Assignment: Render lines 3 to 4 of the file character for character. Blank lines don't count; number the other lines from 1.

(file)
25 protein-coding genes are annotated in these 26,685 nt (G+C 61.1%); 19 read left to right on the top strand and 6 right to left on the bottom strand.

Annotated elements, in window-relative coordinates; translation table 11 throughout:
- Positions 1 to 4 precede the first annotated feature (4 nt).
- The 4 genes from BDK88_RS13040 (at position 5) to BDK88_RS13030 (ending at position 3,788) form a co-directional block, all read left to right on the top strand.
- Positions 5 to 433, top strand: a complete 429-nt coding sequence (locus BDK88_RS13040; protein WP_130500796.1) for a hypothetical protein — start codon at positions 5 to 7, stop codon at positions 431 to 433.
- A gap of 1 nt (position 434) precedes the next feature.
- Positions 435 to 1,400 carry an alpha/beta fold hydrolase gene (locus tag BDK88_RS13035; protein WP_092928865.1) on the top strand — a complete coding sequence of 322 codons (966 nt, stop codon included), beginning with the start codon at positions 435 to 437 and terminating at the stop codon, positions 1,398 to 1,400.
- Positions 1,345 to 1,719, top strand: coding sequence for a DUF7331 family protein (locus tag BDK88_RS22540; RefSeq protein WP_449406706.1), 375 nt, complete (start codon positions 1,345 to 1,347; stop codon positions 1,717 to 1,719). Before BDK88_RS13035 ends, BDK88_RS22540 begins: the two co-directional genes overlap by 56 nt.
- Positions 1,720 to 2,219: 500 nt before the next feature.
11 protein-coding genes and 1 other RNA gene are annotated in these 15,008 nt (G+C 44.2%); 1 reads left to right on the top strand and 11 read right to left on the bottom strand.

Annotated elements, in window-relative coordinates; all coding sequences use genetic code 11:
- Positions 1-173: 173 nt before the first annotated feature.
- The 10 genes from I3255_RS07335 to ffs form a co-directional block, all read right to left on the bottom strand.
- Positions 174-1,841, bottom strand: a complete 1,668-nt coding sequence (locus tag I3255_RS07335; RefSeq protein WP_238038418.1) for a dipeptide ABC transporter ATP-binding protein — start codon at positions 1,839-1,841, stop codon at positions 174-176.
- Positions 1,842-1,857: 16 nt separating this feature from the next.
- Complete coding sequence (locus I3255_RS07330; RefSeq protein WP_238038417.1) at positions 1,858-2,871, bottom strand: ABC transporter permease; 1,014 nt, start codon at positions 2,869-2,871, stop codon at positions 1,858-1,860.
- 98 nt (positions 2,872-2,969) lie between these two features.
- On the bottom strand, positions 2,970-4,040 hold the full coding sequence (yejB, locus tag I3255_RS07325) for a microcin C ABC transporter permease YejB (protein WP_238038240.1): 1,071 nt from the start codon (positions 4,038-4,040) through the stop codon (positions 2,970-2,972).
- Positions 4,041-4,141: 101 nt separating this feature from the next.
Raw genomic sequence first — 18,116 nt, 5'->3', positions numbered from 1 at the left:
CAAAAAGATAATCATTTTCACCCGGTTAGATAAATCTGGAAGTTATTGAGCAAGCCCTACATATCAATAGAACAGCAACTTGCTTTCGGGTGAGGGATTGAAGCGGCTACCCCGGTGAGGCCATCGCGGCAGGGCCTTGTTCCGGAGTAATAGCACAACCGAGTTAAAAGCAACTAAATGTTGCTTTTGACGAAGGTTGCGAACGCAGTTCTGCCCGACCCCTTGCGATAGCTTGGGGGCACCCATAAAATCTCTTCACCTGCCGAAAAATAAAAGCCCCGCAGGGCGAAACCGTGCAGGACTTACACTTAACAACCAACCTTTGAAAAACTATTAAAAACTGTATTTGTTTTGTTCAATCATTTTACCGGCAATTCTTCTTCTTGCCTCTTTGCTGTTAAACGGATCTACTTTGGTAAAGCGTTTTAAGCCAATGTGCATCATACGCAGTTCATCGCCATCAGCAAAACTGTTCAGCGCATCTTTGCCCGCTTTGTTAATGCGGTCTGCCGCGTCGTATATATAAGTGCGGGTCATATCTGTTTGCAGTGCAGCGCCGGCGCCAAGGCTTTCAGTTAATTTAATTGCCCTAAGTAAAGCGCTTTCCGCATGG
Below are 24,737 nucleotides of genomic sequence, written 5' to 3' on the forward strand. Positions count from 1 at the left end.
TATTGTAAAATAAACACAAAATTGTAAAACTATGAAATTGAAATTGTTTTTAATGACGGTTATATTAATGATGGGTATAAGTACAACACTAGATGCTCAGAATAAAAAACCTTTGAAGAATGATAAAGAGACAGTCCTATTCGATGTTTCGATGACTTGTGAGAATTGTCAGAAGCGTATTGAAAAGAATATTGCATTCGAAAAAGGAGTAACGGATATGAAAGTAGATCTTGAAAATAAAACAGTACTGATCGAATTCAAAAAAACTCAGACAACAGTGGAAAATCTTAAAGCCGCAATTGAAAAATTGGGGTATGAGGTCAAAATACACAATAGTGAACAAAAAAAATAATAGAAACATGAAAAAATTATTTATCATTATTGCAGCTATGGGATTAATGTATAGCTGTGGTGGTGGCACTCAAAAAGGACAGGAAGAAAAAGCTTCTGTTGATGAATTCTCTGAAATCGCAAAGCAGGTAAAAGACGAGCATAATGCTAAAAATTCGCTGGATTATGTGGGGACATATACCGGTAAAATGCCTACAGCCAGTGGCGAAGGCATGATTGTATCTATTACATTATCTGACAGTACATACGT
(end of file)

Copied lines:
- Positions 1 to 4 precede the first annotated feature (4 nt).
- The 4 genes from BDK88_RS13040 (at position 5) to BDK88_RS13030 (ending at position 3,788) form a co-directional block, all read left to right on the top strand.